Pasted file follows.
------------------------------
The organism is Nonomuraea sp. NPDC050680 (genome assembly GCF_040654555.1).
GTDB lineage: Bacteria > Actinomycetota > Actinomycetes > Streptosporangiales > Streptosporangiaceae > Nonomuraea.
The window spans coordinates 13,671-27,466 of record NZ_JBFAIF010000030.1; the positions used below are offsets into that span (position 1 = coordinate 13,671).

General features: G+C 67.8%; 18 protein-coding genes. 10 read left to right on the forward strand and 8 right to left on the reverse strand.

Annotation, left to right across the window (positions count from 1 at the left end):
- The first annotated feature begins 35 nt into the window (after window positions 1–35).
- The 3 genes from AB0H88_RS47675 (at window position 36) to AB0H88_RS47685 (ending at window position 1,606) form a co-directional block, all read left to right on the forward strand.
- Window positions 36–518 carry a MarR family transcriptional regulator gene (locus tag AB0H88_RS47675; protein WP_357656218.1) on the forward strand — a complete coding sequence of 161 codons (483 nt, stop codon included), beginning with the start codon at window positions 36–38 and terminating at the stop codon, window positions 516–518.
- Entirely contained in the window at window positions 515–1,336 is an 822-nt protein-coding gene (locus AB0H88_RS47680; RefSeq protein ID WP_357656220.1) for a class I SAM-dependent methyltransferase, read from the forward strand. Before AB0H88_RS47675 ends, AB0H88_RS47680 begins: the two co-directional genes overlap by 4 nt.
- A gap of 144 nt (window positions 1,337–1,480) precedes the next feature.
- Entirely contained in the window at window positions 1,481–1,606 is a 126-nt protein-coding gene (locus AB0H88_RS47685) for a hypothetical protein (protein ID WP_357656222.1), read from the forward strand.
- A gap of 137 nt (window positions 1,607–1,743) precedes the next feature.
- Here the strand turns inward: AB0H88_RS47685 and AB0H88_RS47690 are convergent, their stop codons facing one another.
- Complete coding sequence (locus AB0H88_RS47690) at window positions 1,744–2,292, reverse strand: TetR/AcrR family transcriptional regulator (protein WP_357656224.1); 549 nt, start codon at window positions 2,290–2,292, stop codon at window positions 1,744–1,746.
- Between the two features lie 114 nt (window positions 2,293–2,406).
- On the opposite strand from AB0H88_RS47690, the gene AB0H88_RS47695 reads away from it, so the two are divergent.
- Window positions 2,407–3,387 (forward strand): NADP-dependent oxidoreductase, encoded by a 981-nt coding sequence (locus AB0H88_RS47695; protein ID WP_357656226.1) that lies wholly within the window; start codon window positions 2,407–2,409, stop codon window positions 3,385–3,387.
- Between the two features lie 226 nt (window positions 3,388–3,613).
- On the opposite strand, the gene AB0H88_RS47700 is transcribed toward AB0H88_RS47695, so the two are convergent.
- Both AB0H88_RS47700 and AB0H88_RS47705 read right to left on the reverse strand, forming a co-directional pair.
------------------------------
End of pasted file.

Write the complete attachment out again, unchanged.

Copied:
The organism is Nonomuraea sp. NPDC050680 (genome assembly GCF_040654555.1).
GTDB lineage: Bacteria > Actinomycetota > Actinomycetes > Streptosporangiales > Streptosporangiaceae > Nonomuraea.
The window spans coordinates 13,671-27,466 of record NZ_JBFAIF010000030.1; the positions used below are offsets into that span (position 1 = coordinate 13,671).

General features: G+C 67.8%; 18 protein-coding genes. 10 read left to right on the forward strand and 8 right to left on the reverse strand.

Annotation, left to right across the window (positions count from 1 at the left end):
- The first annotated feature begins 35 nt into the window (after window positions 1–35).
- The 3 genes from AB0H88_RS47675 (at window position 36) to AB0H88_RS47685 (ending at window position 1,606) form a co-directional block, all read left to right on the forward strand.
- Window positions 36–518 carry a MarR family transcriptional regulator gene (locus tag AB0H88_RS47675; protein WP_357656218.1) on the forward strand — a complete coding sequence of 161 codons (483 nt, stop codon included), beginning with the start codon at window positions 36–38 and terminating at the stop codon, window positions 516–518.
- Entirely contained in the window at window positions 515–1,336 is an 822-nt protein-coding gene (locus AB0H88_RS47680; RefSeq protein ID WP_357656220.1) for a class I SAM-dependent methyltransferase, read from the forward strand. Before AB0H88_RS47675 ends, AB0H88_RS47680 begins: the two co-directional genes overlap by 4 nt.
- A gap of 144 nt (window positions 1,337–1,480) precedes the next feature.
- Entirely contained in the window at window positions 1,481–1,606 is a 126-nt protein-coding gene (locus AB0H88_RS47685) for a hypothetical protein (protein ID WP_357656222.1), read from the forward strand.
- A gap of 137 nt (window positions 1,607–1,743) precedes the next feature.
- Here the strand turns inward: AB0H88_RS47685 and AB0H88_RS47690 are convergent, their stop codons facing one another.
- Complete coding sequence (locus AB0H88_RS47690) at window positions 1,744–2,292, reverse strand: TetR/AcrR family transcriptional regulator (protein WP_357656224.1); 549 nt, start codon at window positions 2,290–2,292, stop codon at window positions 1,744–1,746.
- Between the two features lie 114 nt (window positions 2,293–2,406).
- On the opposite strand from AB0H88_RS47690, the gene AB0H88_RS47695 reads away from it, so the two are divergent.
- Window positions 2,407–3,387 (forward strand): NADP-dependent oxidoreductase, encoded by a 981-nt coding sequence (locus AB0H88_RS47695; protein ID WP_357656226.1) that lies wholly within the window; start codon window positions 2,407–2,409, stop codon window positions 3,385–3,387.
- Between the two features lie 226 nt (window positions 3,388–3,613).
- On the opposite strand, the gene AB0H88_RS47700 is transcribed toward AB0H88_RS47695, so the two are convergent.
- Both AB0H88_RS47700 and AB0H88_RS47705 read right to left on the reverse strand, forming a co-directional pair.